Who wants a cold one?
Durham is hopping into the craft brew beer scene, and is making quite a splash. Durham’s craft beer scene is engaging breweries and beer lovers seeking more than mass-produced domestic beers.
The Whitby campus is catching onto the trend, and is in the beginning stages of planning for its own microbrewery, dubbed the “BrewLab.”
The BrewLab at the Whitby campus received funding this summer from the Natural Sciences and Engineering Research Council of Canada (NSERC), through its Applied Research Tools and Instruments (ARTI) grants.
Three ARTI grants totaling $443,168 will be used to purchase equipment for a microbrewery. Researchers will work with members of the brewing community to help enhance their practices, such as product quality, longer shelf life, and different brewing methods.
Debbie McKee Demcyzk, director of the office of research services and innovation, believes the BrewLab is a great connection between Durham College and the community it services. She believes by working with companies in the region, Durham College has proven itself as a contributor of the community.
“This seems to be a growing field, and not only in the number of brewers who are popping up, but also the brewers that are in existence are starting to grow,” she says. “They’re starting to see their employment numbers increase.”
Although the project is only in early stages, it is an innovative and unique step taken by the college. Durham College will now be the second college in Ontario to have a brewery, with Niagara College already offering full-time brewing program, the only of it’s kind in Ontario.
It is too early to determine any plans for a brewing program at the Whitby campus, but it may come as a natural step in the future, says McKee Demcyzk. For now, the college is using its applied research expertise to develop new and better ways to brew.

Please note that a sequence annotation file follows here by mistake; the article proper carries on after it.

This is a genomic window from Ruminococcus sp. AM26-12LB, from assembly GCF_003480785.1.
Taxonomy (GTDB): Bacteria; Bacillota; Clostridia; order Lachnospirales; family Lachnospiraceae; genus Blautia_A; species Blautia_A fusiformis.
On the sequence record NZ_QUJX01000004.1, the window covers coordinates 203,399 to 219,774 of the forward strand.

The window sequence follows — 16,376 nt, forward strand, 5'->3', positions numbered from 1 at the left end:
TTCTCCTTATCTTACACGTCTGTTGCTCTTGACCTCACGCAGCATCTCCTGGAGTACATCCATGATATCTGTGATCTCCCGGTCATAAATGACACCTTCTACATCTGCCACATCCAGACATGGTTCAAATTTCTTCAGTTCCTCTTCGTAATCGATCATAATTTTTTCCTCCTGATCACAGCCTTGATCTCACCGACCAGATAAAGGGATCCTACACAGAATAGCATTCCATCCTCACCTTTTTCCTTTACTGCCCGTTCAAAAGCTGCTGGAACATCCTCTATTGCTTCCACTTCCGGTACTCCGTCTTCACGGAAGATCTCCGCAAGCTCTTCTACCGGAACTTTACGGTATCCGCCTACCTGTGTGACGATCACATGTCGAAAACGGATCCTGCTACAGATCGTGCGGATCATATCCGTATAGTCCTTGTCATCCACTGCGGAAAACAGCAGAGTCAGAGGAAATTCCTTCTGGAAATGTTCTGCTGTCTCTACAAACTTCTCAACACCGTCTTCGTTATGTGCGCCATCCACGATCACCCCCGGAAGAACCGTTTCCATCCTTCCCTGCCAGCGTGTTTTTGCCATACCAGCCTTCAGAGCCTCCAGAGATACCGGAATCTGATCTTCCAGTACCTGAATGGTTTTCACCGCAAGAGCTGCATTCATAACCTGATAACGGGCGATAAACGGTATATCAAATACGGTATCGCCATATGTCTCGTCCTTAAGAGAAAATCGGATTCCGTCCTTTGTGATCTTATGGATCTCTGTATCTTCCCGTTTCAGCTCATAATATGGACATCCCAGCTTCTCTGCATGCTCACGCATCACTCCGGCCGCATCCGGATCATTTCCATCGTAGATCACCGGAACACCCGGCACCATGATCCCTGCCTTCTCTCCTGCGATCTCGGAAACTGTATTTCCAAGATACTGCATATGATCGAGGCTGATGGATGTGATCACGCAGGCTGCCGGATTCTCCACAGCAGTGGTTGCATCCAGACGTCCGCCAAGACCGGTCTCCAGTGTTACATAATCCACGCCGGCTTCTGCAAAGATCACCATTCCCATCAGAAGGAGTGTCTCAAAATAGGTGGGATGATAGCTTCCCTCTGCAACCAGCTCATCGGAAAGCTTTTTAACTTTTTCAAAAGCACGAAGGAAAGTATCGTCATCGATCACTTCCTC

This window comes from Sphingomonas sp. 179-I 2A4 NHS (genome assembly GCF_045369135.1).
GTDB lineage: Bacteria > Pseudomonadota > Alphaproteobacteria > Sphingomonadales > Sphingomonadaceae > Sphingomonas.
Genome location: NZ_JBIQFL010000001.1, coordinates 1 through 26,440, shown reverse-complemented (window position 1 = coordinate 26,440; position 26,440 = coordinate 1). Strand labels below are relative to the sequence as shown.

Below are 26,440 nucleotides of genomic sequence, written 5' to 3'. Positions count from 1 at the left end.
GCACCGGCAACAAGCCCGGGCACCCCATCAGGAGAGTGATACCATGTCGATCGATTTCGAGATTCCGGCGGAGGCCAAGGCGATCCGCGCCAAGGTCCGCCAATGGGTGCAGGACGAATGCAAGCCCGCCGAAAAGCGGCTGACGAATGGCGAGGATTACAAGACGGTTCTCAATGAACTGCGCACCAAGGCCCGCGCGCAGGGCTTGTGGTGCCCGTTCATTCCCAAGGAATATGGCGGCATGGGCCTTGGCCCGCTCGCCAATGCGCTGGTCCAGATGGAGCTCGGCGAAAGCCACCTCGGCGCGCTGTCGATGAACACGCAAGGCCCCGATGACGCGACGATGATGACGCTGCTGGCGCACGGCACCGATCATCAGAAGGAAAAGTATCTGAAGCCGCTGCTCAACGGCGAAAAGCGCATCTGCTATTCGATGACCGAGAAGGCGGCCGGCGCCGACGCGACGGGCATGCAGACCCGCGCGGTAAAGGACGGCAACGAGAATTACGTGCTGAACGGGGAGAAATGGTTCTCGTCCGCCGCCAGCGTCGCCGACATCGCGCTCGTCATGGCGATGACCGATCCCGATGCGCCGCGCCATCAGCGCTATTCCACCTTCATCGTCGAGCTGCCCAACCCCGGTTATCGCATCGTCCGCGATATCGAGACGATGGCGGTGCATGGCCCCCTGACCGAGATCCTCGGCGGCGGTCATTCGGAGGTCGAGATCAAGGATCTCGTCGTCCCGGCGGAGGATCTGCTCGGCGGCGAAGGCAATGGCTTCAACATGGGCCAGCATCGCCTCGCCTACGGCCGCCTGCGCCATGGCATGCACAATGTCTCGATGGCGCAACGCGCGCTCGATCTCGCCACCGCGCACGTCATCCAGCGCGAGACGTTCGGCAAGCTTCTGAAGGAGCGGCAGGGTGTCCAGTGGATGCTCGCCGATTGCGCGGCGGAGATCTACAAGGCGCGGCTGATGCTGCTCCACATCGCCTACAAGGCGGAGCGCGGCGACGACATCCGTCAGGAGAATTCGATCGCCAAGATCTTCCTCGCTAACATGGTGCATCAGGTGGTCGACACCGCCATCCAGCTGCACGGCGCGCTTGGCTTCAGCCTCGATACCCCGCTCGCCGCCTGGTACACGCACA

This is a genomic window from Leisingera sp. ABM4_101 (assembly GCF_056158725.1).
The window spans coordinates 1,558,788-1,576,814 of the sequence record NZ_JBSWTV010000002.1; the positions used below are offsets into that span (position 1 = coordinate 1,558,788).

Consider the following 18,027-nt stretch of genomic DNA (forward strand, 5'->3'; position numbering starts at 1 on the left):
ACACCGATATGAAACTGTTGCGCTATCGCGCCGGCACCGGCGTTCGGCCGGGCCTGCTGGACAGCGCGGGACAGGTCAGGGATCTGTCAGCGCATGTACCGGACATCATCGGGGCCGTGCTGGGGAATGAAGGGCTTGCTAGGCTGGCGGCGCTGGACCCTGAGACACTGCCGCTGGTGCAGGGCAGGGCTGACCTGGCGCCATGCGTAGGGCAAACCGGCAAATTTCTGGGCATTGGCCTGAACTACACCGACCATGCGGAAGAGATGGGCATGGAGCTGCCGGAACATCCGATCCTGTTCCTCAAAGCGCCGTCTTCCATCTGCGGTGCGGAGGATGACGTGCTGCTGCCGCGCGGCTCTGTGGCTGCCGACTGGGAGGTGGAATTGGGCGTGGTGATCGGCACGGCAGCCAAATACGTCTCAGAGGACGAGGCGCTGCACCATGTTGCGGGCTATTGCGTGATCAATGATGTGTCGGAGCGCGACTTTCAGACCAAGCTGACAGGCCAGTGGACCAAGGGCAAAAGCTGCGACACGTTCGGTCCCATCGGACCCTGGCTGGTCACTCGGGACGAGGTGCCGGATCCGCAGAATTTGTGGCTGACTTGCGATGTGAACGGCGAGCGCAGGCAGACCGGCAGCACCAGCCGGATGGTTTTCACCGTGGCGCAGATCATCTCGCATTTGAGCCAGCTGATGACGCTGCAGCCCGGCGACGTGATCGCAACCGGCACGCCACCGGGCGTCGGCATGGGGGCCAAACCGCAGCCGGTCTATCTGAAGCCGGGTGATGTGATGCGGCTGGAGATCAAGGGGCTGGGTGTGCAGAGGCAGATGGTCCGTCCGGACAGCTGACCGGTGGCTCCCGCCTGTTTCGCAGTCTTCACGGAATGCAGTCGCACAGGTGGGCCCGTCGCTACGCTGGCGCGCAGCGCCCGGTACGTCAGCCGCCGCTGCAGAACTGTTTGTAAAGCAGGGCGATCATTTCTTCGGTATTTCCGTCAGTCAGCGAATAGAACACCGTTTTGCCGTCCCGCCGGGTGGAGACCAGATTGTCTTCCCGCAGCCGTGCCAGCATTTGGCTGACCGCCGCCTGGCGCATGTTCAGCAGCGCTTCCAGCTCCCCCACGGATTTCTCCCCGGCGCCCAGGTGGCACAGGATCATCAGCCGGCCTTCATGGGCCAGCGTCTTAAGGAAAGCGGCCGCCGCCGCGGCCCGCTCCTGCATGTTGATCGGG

“Right now what we’re looking at is the applied research agenda around brewing,” she explains. “It could involve a taste of brewing, the hops aspect, things like shelf life of beer, improving quality, and chemical analysis.”
The BrewLab may be a pivotal opportunity for Durham College. With more than 300 independent breweries across the country, it is proving to be an industry to invest in.
According to the Ontario Craft Brewers (OCB) association, which represents 30 breweries in Ontario, craft brewing is a major economic contributor. Craft brewing brought in $210 million revenue in the 2012 year, and about 900 Ontarians are directly employed at breweries under OCB.
Plans for a brewery at Durham College’s Whitby campus and this summer’s first Durham beer festival are indictors of the industry’s success.
Darryl Kostner, creator of Durham Craft Beer Festival, says spearheading Durham Region’s first craft beer festival this July came with doubts.
“People laughed at me, I said ‘let’s just do it’, and we did it. It was a wild success.”
The festival, launched this summer, saw mirrored success in the fall with Ciders and Seasonals, featuring 13 different vendors from Oshawa, Whitby, Port Perry, Bowmanville, and parts of the GTA.
The fall festival took over downtown Oshawa’s Ontario Street, a tight space for the large turnout.
Kostner says plans for the festival next summer are already underway, with beer fanatics eager to taste how the breweries have developed and changed.
Meanwhile, a Whitby brewery has been stirring up success since it opened just over a year ago. 5 Paddles Brewing Co. has increased production threefold as its specialty menu has attracted the home and craft brew fanatics.
With more than 90 different beers, including cherry bourbon, raspberry beet, vanilla stout, and jalapeno beet, 5 Paddles has made an impact on the beer scene once known only to the die-hard craft beer fans.
Edward Woods, a master brewer at 5 Paddles Brewing Co., left his job as a mechanic to pursue a life he always wanted to live – a life of beer.
“We’ve been open for fifteen months and we can’t keep up. We keep buying new equipment, growing, growing, and expanding, and yet we’re falling further and farther behind with production,” Woods says with a mixture of stress and pride.
“We’ve tripled our production and we have no more beer in the fridge than we did when we opened.”
The company is moving its operations to a 5,000 square foot facility, for the 900 square feet they have now is far too small to meet demand.
5 Paddles is just one success, and Durham College’s Whitby campus is hoping to help this community partner in future endeavors.